"There's something about the performance and anonymity of the audience and the microphone in your hand where you actually get to say your truth," Showalter offers. "That's the moment of purest expression, not just for the comedian, but for that person. I definitely felt that I could sometimes be more honest and more truthful to a room full of people that I've never met before than to a friend or to a loved one."

It's that same honesty, purity, and universal expression that has made The Big Sick a surprise hit in the States, both in its much-hyped premiere at this year's Sundance Film Festival and at the US box office.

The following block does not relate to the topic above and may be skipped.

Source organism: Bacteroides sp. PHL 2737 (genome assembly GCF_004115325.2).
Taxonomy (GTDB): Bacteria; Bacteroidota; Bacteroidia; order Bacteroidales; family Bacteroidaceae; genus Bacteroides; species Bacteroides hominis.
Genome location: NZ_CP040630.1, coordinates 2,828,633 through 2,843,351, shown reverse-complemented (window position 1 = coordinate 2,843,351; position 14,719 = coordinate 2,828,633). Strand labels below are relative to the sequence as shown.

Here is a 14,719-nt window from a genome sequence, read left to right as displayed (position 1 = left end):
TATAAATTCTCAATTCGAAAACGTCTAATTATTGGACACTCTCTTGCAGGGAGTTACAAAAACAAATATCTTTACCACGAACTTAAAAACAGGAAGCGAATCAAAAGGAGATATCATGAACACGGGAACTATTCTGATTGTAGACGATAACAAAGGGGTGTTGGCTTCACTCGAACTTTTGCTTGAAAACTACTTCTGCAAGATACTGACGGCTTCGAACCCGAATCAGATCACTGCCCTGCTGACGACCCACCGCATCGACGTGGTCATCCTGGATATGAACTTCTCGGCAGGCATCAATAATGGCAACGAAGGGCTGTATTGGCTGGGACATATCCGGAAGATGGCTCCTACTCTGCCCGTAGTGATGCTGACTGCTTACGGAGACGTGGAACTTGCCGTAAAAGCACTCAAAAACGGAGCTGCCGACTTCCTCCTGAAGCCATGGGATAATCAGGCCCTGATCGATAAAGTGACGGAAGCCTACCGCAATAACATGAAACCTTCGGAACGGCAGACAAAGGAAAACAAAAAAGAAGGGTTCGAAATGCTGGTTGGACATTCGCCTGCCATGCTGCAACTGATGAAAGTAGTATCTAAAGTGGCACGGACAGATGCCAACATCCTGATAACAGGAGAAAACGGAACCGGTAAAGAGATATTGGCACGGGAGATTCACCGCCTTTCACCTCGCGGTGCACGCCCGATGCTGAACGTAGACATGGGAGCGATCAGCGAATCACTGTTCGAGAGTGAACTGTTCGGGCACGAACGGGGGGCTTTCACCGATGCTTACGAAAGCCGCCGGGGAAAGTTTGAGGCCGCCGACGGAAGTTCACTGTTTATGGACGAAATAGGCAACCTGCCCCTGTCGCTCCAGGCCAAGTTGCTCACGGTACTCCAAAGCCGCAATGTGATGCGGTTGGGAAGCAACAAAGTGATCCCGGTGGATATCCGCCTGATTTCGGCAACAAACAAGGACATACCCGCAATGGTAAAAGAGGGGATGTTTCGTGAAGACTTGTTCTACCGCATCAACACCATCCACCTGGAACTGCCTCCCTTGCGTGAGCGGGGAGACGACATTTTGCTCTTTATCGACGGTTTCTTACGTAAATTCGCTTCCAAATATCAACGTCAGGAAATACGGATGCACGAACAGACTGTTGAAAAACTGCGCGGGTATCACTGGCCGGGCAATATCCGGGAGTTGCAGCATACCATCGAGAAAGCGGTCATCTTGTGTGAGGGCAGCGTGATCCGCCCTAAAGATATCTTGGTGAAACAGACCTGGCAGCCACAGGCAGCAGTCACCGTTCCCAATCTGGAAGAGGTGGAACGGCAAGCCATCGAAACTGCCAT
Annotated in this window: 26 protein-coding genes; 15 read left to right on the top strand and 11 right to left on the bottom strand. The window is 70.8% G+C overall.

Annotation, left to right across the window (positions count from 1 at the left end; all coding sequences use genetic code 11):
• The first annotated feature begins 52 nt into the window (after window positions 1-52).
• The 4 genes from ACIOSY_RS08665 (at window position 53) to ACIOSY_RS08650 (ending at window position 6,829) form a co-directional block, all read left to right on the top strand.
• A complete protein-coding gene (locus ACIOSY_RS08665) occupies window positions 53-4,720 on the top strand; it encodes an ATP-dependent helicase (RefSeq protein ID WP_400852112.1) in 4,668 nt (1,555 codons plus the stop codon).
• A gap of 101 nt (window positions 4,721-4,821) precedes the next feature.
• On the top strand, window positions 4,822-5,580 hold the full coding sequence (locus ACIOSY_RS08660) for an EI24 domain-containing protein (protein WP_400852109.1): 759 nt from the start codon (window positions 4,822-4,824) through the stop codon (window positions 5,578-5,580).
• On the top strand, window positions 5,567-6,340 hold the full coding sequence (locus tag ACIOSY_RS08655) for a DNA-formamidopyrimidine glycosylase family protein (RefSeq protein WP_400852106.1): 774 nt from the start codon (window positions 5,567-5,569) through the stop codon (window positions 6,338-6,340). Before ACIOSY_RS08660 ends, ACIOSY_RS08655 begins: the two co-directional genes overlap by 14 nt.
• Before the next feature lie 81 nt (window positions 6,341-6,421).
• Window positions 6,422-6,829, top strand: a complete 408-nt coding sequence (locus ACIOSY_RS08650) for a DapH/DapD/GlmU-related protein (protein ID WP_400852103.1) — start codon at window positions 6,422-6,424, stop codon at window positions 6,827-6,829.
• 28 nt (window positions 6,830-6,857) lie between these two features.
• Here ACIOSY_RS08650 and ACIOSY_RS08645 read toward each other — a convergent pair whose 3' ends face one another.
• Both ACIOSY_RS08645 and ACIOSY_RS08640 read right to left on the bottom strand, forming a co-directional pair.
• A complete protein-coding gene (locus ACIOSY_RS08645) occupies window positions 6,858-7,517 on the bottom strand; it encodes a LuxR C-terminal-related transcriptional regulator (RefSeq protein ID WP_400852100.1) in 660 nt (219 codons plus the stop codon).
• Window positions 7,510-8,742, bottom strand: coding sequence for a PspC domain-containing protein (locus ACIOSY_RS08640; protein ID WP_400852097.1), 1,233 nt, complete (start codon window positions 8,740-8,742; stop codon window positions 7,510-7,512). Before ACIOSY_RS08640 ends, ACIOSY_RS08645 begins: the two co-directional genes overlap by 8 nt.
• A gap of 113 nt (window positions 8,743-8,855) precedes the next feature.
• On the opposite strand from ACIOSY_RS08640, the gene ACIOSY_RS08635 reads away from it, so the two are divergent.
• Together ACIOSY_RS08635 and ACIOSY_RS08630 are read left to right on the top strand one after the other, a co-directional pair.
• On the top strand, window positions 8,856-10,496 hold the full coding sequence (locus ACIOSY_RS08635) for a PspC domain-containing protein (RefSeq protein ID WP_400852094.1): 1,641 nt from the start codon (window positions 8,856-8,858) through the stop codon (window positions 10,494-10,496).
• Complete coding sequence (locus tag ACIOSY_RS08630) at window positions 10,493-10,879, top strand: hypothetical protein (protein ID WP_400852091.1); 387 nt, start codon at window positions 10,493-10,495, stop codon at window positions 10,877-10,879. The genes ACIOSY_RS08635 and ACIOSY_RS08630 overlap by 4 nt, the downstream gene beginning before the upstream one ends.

"People really like the movie, and have been talking about the movie, and it’s just great," Showalter confesses. "The scope of it, the way it affected people. This is for people who've had family members be sick, this is for people who've had difficulty with their families and cultural issues, and relationship issues, who've fallen in love, who are trying to decide their careers, made the big decisions that we make as we come of age and make compromises and sacrifices. We were just trying to make a big movie that could address all those themes."

The Big Sick hits UK cinemas on 28 July.